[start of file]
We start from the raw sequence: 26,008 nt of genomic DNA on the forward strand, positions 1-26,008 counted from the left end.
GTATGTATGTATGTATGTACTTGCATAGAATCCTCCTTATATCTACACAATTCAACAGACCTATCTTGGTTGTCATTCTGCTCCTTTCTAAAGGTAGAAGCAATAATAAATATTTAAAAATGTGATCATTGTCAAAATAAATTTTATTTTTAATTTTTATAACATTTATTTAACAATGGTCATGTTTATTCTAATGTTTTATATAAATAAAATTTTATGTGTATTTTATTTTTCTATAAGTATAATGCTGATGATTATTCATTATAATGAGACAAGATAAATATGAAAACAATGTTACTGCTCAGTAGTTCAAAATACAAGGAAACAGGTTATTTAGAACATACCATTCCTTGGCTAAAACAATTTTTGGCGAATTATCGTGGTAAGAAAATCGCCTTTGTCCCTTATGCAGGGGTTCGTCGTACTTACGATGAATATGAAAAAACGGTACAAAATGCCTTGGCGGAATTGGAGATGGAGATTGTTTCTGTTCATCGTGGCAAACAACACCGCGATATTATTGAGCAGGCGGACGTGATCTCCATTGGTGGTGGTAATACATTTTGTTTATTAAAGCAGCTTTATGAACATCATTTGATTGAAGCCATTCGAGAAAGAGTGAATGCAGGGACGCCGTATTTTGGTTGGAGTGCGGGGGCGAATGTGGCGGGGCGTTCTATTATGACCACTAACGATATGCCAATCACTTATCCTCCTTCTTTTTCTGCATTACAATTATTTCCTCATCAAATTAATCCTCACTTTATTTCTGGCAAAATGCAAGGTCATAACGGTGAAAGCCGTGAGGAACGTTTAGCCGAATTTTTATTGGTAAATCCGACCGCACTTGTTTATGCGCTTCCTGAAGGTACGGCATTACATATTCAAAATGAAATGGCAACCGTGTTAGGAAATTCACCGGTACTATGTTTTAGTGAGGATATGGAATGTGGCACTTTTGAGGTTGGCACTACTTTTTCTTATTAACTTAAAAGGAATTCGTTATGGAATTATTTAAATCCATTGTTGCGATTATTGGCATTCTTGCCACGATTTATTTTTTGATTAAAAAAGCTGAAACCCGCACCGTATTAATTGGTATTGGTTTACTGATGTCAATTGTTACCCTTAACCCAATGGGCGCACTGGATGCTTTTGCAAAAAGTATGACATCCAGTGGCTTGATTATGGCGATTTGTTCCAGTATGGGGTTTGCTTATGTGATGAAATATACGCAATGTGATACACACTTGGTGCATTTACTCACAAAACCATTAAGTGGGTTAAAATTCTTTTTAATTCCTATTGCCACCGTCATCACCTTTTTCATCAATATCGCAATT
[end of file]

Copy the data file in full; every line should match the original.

We start from the raw sequence: 26,008 nt of genomic DNA on the forward strand, positions 1-26,008 counted from the left end.
GTATGTATGTATGTATGTACTTGCATAGAATCCTCCTTATATCTACACAATTCAACAGACCTATCTTGGTTGTCATTCTGCTCCTTTCTAAAGGTAGAAGCAATAATAAATATTTAAAAATGTGATCATTGTCAAAATAAATTTTATTTTTAATTTTTATAACATTTATTTAACAATGGTCATGTTTATTCTAATGTTTTATATAAATAAAATTTTATGTGTATTTTATTTTTCTATAAGTATAATGCTGATGATTATTCATTATAATGAGACAAGATAAATATGAAAACAATGTTACTGCTCAGTAGTTCAAAATACAAGGAAACAGGTTATTTAGAACATACCATTCCTTGGCTAAAACAATTTTTGGCGAATTATCGTGGTAAGAAAATCGCCTTTGTCCCTTATGCAGGGGTTCGTCGTACTTACGATGAATATGAAAAAACGGTACAAAATGCCTTGGCGGAATTGGAGATGGAGATTGTTTCTGTTCATCGTGGCAAACAACACCGCGATATTATTGAGCAGGCGGACGTGATCTCCATTGGTGGTGGTAATACATTTTGTTTATTAAAGCAGCTTTATGAACATCATTTGATTGAAGCCATTCGAGAAAGAGTGAATGCAGGGACGCCGTATTTTGGTTGGAGTGCGGGGGCGAATGTGGCGGGGCGTTCTATTATGACCACTAACGATATGCCAATCACTTATCCTCCTTCTTTTTCTGCATTACAATTATTTCCTCATCAAATTAATCCTCACTTTATTTCTGGCAAAATGCAAGGTCATAACGGTGAAAGCCGTGAGGAACGTTTAGCCGAATTTTTATTGGTAAATCCGACCGCACTTGTTTATGCGCTTCCTGAAGGTACGGCATTACATATTCAAAATGAAATGGCAACCGTGTTAGGAAATTCACCGGTACTATGTTTTAGTGAGGATATGGAATGTGGCACTTTTGAGGTTGGCACTACTTTTTCTTATTAACTTAAAAGGAATTCGTTATGGAATTATTTAAATCCATTGTTGCGATTATTGGCATTCTTGCCACGATTTATTTTTTGATTAAAAAAGCTGAAACCCGCACCGTATTAATTGGTATTGGTTTACTGATGTCAATTGTTACCCTTAACCCAATGGGCGCACTGGATGCTTTTGCAAAAAGTATGACATCCAGTGGCTTGATTATGGCGATTTGTTCCAGTATGGGGTTTGCTTATGTGATGAAATATACGCAATGTGATACACACTTGGTGCATTTACTCACAAAACCATTAAGTGGGTTAAAATTCTTTTTAATTCCTATTGCCACCGTCATCACCTTTTTCATCAATATCGCAATT